An engine plant of 4 x Caterpillars diesel generates a speed of over 40 knots / 46 mph which provided logistical solutions by the High-Speed Vessel (HSV) to transport troops and supplies covering long distances in support of the Combined Joint Task Force.

Other tasks required by the force included the roles of operating as a mobile command centre which entailed working closely inshore and operating as a helicopter carrier. Helicopters landed at the craft's stern positioned helicopter landing deck.

The military role of the craft is in stark contrast compared to when the 96m ferry was launched in 1998 for civilian purposes as the Incat 050, the number representing the number of pioneering wave-piercing craft built by InCat in Hobart, Tasmania.

Asides her military days the 800-passenger / 200 vehicle fast-ferry has served the Hobart-Melbourne route, between New Zealand's north and south island and in European waters in the Mediterrean and to the Canary Islands.

Manannan (see photo) entered service last May after the Isle of Man Steam Packet Company (IOMSPco) purchased the vessel which was laid-up in Hobart. She made the long delivery to the northern hemisphere and was re-converted for ferry usesage during a refit in Portsmouth.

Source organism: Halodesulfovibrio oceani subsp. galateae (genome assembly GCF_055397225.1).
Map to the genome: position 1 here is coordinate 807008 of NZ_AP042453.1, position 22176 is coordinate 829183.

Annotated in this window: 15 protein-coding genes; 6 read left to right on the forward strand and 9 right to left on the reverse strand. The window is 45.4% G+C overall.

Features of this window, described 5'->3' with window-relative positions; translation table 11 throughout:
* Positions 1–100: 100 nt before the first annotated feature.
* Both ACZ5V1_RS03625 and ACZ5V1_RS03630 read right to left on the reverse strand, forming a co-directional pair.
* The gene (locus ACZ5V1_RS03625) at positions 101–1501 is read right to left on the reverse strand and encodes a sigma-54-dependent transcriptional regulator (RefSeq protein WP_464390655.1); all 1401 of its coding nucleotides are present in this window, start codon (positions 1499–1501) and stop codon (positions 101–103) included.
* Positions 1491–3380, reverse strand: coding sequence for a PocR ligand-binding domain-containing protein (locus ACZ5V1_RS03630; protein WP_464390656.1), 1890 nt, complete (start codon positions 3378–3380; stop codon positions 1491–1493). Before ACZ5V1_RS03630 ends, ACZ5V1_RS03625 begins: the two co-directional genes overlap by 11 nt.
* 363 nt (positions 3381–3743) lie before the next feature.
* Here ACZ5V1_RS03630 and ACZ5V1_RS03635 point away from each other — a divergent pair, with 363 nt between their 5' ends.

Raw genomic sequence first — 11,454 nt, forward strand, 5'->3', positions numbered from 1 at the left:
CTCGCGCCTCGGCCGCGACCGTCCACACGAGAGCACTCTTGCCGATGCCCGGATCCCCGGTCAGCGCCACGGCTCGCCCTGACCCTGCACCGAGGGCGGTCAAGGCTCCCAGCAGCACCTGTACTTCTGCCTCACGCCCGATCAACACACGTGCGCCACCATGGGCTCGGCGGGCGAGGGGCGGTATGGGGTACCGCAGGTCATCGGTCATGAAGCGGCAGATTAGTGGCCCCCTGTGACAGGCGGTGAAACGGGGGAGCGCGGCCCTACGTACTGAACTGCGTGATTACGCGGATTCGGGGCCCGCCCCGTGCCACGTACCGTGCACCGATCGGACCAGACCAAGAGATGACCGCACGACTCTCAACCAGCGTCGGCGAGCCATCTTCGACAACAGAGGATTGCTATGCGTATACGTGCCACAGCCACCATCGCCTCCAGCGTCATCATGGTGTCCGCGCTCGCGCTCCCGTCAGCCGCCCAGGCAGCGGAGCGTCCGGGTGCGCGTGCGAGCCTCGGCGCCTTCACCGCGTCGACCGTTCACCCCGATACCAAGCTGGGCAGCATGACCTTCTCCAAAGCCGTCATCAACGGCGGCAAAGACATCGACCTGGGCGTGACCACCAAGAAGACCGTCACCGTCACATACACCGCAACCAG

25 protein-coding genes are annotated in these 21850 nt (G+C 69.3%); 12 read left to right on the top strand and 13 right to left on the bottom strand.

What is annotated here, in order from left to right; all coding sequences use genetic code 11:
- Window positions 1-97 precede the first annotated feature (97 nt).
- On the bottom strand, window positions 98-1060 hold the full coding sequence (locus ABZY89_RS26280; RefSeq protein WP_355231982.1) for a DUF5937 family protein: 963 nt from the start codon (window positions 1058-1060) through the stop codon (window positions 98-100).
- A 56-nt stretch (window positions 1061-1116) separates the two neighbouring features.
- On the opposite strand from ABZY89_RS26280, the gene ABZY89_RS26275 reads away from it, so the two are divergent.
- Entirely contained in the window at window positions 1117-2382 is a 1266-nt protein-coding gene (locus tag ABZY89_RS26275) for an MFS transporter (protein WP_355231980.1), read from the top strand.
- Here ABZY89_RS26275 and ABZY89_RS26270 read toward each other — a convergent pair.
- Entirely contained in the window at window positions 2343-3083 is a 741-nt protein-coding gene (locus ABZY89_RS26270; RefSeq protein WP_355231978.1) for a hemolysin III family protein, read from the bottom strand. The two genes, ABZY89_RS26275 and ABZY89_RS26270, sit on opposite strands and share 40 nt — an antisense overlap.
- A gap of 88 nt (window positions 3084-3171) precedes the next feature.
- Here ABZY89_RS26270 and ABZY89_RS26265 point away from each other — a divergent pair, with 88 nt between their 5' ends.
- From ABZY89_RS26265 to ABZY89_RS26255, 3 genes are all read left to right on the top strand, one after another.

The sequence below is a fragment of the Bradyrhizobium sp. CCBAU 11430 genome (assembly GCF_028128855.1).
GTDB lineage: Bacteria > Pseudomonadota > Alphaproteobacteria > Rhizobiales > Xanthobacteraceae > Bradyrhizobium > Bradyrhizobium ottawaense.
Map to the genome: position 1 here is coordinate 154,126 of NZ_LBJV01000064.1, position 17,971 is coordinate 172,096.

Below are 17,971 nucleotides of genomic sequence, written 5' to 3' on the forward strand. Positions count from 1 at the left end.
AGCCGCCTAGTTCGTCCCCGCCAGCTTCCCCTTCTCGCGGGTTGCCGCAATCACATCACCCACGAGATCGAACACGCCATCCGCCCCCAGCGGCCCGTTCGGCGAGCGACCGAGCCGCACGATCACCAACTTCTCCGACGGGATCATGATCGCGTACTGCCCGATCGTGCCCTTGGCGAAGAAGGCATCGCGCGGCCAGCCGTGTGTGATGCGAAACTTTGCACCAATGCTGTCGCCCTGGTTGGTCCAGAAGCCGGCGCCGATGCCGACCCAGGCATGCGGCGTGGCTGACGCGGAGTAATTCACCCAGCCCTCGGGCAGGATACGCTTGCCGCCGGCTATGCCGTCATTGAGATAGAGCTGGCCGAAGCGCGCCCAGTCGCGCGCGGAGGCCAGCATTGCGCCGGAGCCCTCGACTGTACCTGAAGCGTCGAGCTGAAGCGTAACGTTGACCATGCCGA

The 181 year-old company is the only sea-based passenger operator to the island on services linking Dublin, Belfast, Heysham, Liverpool and (Birkenhead) in the winter months.

There are rival companies such as the Ramsey Steamship Company but they are freight-only operators mostly running to Belfast and Liverpool using short-sea coastal traders and to other small Irish Sea ports.

An annual round island cruise is held and like last year the Manannan will be serving the cruise on Sunday 1 May departing Douglas at 11am for a journey of around 2 hours. The route closely circumnavigates the spectacular Manx coastline. For information on the island cruise and fares click here.

Published in Ferry

Ferry & Car Ferry News The ferry industry on the Irish Sea, is just like any other sector of the shipping industry, in that it is made up of a myriad of ship operators, owners, managers, charterers all contributing to providing a network of routes carried out by a variety of ships designed for different albeit similar purposes.

All this ferry activity involves conventional ferry tonnage, 'ro-pax', where the vessel's primary design is to carry more freight capacity rather than passengers. This is in some cases though, is in complete variance to the fast ferry craft where they carry many more passengers and charging a premium.